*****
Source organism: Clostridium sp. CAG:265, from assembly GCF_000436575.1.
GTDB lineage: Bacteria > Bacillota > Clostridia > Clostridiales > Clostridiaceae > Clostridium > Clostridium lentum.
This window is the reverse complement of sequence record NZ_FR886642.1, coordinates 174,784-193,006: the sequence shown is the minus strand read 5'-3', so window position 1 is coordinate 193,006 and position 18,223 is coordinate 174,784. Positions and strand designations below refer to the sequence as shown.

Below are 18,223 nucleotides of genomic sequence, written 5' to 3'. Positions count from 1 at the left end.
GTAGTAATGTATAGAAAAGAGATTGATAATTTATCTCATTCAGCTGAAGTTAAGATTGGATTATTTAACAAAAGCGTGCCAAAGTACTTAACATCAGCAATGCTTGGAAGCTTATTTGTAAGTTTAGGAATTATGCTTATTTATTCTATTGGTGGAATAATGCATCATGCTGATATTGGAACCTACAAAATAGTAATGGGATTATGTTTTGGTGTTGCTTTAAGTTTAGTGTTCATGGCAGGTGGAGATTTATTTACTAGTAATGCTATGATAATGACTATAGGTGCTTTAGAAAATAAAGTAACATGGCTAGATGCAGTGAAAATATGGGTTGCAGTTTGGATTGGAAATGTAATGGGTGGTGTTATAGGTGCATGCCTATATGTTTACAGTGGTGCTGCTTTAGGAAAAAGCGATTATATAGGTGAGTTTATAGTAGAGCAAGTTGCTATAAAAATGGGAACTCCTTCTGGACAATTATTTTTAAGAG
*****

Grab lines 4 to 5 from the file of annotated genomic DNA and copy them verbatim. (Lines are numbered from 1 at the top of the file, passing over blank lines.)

Below are 18,223 nucleotides of genomic sequence, written 5' to 3'. Positions count from 1 at the left end.
GTAGTAATGTATAGAAAAGAGATTGATAATTTATCTCATTCAGCTGAAGTTAAGATTGGATTATTTAACAAAAGCGTGCCAAAGTACTTAACATCAGCAATGCTTGGAAGCTTATTTGTAAGTTTAGGAATTATGCTTATTTATTCTATTGGTGGAATAATGCATCATGCTGATATTGGAACCTACAAAATAGTAATGGGATTATGTTTTGGTGTTGCTTTAAGTTTAGTGTTCATGGCAGGTGGAGATTTATTTACTAGTAATGCTATGATAATGACTATAGGTGCTTTAGAAAATAAAGTAACATGGCTAGATGCAGTGAAAATATGGGTTGCAGTTTGGATTGGAAATGTAATGGGTGGTGTTATAGGTGCATGCCTATATGTTTACAGTGGTGCTGCTTTAGGAAAAAGCGATTATATAGGTGAGTTTATAGTAGAGCAAGTTGCTATAAAAATGGGAACTCCTTCTGGACAATTATTTTTAAGAG